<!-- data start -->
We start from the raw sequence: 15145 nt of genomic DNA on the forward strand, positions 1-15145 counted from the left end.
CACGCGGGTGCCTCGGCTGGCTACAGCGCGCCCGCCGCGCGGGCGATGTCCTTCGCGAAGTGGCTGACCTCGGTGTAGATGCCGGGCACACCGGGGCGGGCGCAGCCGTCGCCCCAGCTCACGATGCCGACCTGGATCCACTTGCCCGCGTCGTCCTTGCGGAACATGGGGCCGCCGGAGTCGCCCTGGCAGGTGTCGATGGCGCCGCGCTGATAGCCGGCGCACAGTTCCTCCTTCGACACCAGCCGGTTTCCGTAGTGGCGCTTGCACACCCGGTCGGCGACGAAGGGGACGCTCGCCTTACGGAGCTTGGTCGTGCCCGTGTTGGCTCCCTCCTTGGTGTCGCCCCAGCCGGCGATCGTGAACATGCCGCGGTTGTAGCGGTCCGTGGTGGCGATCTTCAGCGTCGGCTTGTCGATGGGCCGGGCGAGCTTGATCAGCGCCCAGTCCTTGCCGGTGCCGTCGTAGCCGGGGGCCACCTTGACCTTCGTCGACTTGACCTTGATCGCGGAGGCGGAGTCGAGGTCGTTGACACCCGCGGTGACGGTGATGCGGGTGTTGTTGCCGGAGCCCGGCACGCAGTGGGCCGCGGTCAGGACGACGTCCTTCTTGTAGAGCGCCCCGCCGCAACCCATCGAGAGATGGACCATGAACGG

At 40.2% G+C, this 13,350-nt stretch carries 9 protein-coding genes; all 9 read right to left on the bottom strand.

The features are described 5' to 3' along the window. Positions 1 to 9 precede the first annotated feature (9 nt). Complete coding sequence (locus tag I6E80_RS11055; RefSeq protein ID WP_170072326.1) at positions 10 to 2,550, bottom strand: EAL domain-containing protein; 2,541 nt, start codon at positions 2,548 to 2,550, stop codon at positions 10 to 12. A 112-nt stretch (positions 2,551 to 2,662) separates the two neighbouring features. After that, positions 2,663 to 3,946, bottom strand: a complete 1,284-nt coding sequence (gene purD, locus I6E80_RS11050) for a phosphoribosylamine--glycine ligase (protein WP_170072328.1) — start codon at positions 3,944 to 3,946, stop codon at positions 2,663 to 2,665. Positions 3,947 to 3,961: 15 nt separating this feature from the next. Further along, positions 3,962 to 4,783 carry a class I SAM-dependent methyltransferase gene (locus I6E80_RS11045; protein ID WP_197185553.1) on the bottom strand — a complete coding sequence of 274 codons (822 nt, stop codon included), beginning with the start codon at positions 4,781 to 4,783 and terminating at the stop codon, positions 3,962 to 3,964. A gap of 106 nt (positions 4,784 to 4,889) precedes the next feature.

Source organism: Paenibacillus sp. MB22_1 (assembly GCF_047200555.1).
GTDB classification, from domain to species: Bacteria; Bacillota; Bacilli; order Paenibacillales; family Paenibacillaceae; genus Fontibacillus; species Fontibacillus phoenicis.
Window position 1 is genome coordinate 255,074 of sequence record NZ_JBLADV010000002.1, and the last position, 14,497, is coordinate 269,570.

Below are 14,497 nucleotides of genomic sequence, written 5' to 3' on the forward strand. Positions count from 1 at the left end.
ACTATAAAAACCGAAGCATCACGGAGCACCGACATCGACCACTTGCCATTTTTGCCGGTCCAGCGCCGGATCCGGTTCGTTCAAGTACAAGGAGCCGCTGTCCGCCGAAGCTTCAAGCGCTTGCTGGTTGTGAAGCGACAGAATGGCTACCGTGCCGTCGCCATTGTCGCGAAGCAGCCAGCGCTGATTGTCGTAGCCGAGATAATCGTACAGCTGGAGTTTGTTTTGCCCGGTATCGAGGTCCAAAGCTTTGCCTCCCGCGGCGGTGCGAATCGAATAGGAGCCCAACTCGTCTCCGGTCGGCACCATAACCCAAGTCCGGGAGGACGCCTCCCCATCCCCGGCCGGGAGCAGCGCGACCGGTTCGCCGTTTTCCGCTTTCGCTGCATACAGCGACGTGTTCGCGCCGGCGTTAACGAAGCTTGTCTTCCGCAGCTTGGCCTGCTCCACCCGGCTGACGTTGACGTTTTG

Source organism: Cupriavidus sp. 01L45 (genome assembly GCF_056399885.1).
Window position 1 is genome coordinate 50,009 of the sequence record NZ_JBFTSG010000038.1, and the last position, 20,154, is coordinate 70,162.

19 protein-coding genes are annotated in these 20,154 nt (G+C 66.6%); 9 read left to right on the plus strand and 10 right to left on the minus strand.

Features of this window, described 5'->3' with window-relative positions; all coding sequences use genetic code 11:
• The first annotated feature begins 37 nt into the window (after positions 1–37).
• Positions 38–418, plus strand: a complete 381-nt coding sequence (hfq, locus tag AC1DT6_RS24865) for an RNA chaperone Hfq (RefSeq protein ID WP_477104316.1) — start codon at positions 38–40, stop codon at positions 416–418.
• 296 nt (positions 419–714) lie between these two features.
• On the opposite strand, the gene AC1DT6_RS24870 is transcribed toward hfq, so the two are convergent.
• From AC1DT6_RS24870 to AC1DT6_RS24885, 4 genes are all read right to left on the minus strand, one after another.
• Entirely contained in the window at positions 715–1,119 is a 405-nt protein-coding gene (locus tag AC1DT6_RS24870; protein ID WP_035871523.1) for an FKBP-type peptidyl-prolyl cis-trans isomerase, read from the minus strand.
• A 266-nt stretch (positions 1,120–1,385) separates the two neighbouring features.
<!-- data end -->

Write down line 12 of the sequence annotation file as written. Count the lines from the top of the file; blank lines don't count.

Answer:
19 protein-coding genes are annotated in these 20,154 nt (G+C 66.6%); 9 read left to right on the plus strand and 10 right to left on the minus strand.